But even amid all of that, I mean, in this poll today by Fabrizio and Anzalone, Raphael Warnock is winning one quarter of the voters who say they disapprove of Joe Biden. Go back to 2018, there was no more than roughly 10 or 11% in any state --

LEMON: Right.

BROWNSTEIN: -- of voters who disapprove to Trump who said they're going to vote for the Republican candidate, and he's winning 24%. By the way, John Fetterman is very similar to that in another poll today in Pennsylvania.

So, the question is, can they separate themselves from what is very real disenchantment with Biden, especially by focusing on weaknesses in their opponents?

LEMON: Speaking of Walker, he still got 93% --


LEMON: -- of republican vote in Georgia.


LEMON: I mean, it could be a really good midterm for Republicans. Do you think that is lifting his chance?

BROWNSTEIN: That's his only chance.

LEMON: That's his only chance.

BROWNSTEIN: It's very hard to imagine that there are a lot of voters looking at these two candidates and the way they can port (ph) themselves and their degree of fluency on the issues and say Walker is more personally qualified for the job than Reverend Warnock.

I mean, what they are saying is that we don't -- we want Mitch McConnell to be the majority leader and setting the agenda. We don't want Chuck Schumer to be the majority leader and setting the agenda. And that is the problem. As I said, that is why people describe Senate elections as becoming more about the party and less about the person, more parliamentary.

But there are limits to that. There are always exceptions to that. I mean, 2012, if you remember, Claire McCaskill won in Missouri because her opponent was so unacceptable even when it was voting very heavily against Barack Obama.

So, as I say, what we are seeing at least right now in a number of these states, in Wisconsin, in Pennsylvania, in Georgia, Republicans are only winning a little over 70% of the voters who say they disapprove of Biden. Okay? That is way below what you usually see for the party out of power, among voters who disapprove of the president.

Can Democrats sustain that all the way through November? That's going to be the challenge. But there is now a pathway and a plausible kind of narrative that's developing that could allow Democrats to hold the Senate even if they do relatively poorly in the House.

LEMON: Stay tuned.

BROWNSTEIN: Stay tuned.

LEMON: Thank you. Good to see you.

BROWNSTEIN: Good to see you, too.

LEMON: Tiger Woods back at the British Open, and he's got some choice words for fellow golfers playing in the Saudi-backed LIV Golf Invitational Series.


What's he saying? That's next.


LEMON: Golf great Tiger Woods playing the British Open and lasting the Saudi-backed LIV Invitational Gold Series.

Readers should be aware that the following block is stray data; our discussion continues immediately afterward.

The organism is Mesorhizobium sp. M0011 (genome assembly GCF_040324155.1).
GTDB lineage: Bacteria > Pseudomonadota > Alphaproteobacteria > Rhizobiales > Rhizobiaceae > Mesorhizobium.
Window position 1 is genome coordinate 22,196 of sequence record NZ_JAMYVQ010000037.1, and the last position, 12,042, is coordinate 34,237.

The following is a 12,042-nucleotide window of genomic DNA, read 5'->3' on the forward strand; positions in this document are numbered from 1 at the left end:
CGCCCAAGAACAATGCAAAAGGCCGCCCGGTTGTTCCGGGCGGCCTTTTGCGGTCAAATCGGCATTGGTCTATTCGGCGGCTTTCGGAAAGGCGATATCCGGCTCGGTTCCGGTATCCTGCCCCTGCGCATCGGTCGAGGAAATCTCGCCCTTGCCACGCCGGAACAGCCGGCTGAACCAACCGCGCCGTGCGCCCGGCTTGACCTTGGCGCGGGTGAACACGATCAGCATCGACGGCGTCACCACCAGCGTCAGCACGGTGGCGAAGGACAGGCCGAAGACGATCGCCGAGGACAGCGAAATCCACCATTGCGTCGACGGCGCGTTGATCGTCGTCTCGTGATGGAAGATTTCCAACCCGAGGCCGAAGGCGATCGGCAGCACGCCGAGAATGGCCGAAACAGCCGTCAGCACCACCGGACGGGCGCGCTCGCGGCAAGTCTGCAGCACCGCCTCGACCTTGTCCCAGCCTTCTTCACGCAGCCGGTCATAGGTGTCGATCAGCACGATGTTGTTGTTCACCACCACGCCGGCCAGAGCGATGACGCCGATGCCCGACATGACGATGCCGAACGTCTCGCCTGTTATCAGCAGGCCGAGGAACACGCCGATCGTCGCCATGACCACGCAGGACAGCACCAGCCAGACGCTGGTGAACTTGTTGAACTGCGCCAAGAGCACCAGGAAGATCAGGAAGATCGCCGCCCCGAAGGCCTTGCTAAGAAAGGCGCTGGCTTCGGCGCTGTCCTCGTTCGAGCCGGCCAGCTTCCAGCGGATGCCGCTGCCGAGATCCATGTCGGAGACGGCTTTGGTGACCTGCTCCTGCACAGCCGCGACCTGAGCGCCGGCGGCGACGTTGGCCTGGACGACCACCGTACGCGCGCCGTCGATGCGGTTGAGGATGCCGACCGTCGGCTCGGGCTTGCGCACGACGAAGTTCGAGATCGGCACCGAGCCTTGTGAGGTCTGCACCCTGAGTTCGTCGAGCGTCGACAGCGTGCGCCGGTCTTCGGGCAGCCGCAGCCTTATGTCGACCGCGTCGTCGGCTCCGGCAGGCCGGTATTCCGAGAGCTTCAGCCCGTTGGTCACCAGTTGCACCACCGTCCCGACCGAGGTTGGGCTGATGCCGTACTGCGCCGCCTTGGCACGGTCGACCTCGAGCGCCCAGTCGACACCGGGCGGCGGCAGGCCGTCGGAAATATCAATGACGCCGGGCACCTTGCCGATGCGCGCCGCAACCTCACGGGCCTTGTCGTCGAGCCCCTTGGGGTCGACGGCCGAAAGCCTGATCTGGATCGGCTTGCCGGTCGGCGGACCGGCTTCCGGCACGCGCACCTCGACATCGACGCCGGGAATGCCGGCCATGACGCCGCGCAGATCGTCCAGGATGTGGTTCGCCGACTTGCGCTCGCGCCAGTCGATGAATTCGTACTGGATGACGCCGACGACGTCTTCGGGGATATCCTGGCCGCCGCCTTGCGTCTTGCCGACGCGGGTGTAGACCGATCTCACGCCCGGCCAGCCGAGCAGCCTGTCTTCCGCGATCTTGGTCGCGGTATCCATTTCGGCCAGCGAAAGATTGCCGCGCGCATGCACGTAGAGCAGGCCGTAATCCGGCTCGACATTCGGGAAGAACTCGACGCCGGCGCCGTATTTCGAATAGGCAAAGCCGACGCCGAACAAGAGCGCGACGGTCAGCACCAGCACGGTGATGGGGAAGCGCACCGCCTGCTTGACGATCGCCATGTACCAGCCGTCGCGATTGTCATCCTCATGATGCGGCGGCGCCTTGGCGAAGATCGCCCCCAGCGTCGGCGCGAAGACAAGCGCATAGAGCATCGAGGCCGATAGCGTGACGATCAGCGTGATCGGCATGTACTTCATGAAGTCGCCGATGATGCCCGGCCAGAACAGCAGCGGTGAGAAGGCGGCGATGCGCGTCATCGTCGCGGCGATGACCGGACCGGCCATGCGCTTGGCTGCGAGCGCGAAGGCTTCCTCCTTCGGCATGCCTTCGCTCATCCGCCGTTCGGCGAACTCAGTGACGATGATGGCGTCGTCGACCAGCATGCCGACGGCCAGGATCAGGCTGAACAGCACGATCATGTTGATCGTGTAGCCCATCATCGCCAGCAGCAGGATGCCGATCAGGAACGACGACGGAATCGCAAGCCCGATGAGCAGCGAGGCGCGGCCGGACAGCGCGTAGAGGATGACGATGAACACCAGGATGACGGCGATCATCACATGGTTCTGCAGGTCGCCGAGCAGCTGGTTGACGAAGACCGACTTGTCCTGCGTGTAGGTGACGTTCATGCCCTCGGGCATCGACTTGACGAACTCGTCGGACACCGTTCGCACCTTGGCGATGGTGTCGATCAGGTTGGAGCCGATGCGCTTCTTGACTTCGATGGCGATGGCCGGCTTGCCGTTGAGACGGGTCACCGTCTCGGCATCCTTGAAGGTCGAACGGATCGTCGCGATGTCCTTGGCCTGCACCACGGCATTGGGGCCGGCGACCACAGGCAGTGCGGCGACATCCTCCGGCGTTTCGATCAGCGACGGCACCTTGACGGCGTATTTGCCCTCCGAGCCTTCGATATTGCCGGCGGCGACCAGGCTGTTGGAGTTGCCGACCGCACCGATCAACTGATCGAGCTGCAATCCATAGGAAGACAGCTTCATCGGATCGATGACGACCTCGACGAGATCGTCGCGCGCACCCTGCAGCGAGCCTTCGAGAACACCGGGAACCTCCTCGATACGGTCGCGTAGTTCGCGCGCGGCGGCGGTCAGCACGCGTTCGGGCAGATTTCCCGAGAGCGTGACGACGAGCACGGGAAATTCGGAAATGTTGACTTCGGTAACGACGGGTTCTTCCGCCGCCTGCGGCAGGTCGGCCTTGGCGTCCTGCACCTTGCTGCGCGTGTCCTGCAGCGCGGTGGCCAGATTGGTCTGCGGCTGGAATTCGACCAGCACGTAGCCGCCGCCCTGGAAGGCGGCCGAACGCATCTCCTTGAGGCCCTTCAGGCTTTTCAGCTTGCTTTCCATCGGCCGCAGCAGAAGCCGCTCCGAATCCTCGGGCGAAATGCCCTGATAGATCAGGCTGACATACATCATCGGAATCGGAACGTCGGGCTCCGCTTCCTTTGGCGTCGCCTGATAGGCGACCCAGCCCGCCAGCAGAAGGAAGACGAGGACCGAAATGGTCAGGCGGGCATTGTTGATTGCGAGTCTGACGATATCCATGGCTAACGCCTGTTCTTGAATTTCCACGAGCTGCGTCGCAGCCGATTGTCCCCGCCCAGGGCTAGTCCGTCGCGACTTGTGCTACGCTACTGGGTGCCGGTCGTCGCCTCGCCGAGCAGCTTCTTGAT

[23:44:58] That series is financed by the fund chaired by Saudi crown prince Mohammed bin Salman. A U.S. intelligence report named bin Salman as responsible for approving the operation that led to the 2018 murder of journalist Jamal Khashoggi. Bin Salman has denied involvement in Khashoggi's murder.

Here to discuss that and more, CNN contributor Bob Costa. Bob, good to see you.

BOB COSTAS, CNN CONTRIBUTOR: Good to see you in person.

LEMON: Yes! Important issues that we're talking about. I'm so glad that you're here in person. This is what Tiger Woods is saying about the players who joined the LIV Golf Series. Listen.


TIGER WOODS, PROFESSIONAL GOLFER: I disagree with it. I think that what they've done is they've turned their back on what has allowed them to get to this position.


LEMON: So, break this down for us. I mean, he seems like he is talking about loyalty to --


LEMON: -- the PGA, right? But this controversy surrounding LIV is much bigger than that.

COSTAS. Yeah. We're just talking about the golf dispute. The PGA is where all the tradition is, and Tiger and other players, including Rory Mcllroy and many other prominent players, believe that this is a threat to the traditions of golf and that it's not competitive enough because they play only 54 holes, 48-man fields, no cuts, so they're guaranteed some money from it.

A number of players like Phil Mickelson and Dustin Johnson and others have gotten very large upfront money into the one-hundreds of millions of dollars. The PGA Tour cannot compete with that on a financial basis whereas the Saudi royal family has unlimited funds.

But that's almost like a free agency question within sports. The question of principle has to do with, who is underwriting this? The 9/11 families are especially incensed today because the LIV Tour has announced that they'll play an event at the Bedminster course, Donald Trump's Bedminster course, at the end of this month, and their final event of their first season will be at his Doral course in Miami in October.

LEMON: Yeah. And what do you make of that? I mean, because -- what you think of the timing here because this complicates everything? You're talking about these funds, you're talking about potential candidacy --


LEMON: -- in 2024.

COSTAS: Well, we know that Donald Trump is motivated in part by evening scores by revenge after some comments he made in 2016. The PGA Tour pulled an event from the Doral course, as I recall. And then the PGA itself, the PGA Tournament, which is one of the four majors, was scheduled for this year at Bedminster. And after -- or last year -- and after the events of January 6th of last year, they pulled that. Donald Trump does not forget that sort of thing easily.